CONSTRUCTION union Ucatt has slammed the Government after it threw out proposals from MPs to pump more resources into the Health and Safety Executive.
The House of Commons Work and Pensions select committee had recommended legislation to impose safety duties upon directors and a doubling of the number of HSE inspectors at a cost of £48 million.
But the Government rejected these calls in its response to the report last week.
Ucatt general secretary Alan Ritchie said: 'We are disappointed. I shall do all I can to pressure ministers to change their minds.
'The HSE needs more inspectors, the construction industry needs more inspections, investigations, and tougher enforcement and building workers and their families need the Government to make directors directly responsible when negligence leads to death and injury.'
The Government said: 'There is no evidence that a blanket doubling of inspectors would be the most effective way to improvements in health and safety.'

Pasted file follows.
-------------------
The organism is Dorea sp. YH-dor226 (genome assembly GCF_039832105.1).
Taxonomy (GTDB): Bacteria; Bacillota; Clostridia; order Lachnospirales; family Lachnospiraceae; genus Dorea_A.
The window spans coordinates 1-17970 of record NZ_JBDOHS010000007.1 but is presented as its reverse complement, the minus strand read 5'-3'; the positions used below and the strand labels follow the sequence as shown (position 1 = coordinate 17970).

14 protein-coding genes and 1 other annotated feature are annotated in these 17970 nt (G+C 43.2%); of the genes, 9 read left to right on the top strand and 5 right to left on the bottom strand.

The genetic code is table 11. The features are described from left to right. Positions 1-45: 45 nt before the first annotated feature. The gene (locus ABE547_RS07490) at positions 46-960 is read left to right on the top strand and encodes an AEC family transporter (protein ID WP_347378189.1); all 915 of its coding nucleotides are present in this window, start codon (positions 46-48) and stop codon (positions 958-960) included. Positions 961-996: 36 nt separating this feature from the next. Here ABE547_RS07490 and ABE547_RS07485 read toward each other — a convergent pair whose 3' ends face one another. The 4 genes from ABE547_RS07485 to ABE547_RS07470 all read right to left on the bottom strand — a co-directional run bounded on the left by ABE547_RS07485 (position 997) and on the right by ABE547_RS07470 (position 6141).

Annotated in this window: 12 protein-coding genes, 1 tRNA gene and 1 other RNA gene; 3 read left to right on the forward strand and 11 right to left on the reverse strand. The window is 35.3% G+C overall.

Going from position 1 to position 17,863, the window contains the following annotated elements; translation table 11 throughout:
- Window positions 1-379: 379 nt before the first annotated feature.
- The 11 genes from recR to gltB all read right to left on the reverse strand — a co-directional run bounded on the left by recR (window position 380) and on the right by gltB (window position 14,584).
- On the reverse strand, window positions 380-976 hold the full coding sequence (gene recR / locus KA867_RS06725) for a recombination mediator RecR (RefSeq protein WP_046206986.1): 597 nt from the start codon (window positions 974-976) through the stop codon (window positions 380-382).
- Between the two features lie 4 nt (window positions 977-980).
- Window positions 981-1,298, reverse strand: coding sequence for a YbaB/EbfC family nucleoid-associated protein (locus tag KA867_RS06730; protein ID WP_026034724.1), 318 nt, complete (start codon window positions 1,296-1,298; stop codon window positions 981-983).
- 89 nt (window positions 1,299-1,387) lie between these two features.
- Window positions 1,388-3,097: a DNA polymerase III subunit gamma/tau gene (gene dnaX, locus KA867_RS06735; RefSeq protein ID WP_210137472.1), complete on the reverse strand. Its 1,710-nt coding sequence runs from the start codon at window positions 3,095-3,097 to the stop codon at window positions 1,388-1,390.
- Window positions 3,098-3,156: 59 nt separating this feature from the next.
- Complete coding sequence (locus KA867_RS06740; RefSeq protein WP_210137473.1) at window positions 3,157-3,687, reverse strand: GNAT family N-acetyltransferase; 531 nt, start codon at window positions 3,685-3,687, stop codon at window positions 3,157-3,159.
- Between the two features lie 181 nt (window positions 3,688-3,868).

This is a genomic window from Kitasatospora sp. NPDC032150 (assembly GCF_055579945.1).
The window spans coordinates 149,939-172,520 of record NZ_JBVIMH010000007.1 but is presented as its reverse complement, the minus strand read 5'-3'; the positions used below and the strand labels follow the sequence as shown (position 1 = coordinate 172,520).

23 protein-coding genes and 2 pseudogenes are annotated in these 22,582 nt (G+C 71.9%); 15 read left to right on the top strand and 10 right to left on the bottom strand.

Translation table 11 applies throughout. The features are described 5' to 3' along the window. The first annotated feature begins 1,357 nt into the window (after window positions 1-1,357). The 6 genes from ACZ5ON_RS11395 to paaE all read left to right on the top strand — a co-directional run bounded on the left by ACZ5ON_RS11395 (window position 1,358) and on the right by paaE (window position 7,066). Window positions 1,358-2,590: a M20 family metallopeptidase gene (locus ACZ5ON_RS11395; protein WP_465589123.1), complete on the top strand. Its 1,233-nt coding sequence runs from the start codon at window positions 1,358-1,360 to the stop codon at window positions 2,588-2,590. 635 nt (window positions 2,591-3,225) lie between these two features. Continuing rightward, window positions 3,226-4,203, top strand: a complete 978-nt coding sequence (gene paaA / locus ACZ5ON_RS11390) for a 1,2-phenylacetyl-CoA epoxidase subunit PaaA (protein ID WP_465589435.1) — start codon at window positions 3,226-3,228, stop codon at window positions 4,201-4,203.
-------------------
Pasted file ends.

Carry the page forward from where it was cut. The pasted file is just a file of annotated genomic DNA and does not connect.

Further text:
It added that there was 'already an appropriate balance of legislative and voluntary responsibilities' on directors.
Labour MP Michael Clapham is planning to table an early day motion in parliament protesting at the Government's response.
Stephen Kay, chair of union Prospect's HSE branch, said: 'The Government's refusal to back the call for proper resources for inspection and accident investigation ignores the stack of evidence that enforcing the law is the most effective motivator for business to improve health and safety standards.'
David Bergman, director of the Centre for Corporate Accountability, added: 'Research evidence shows that the main impetus behind directors taking safety seriously is law and its enforcement and, in particular, their own liability.'
But the Government did suggest it was ready to consider health and safety records when letting contracts.
It said: 'We believe that procurement is an effective route through which to improve health and safety standards and have asked a Ministerial Task Force to implement this recommendation.'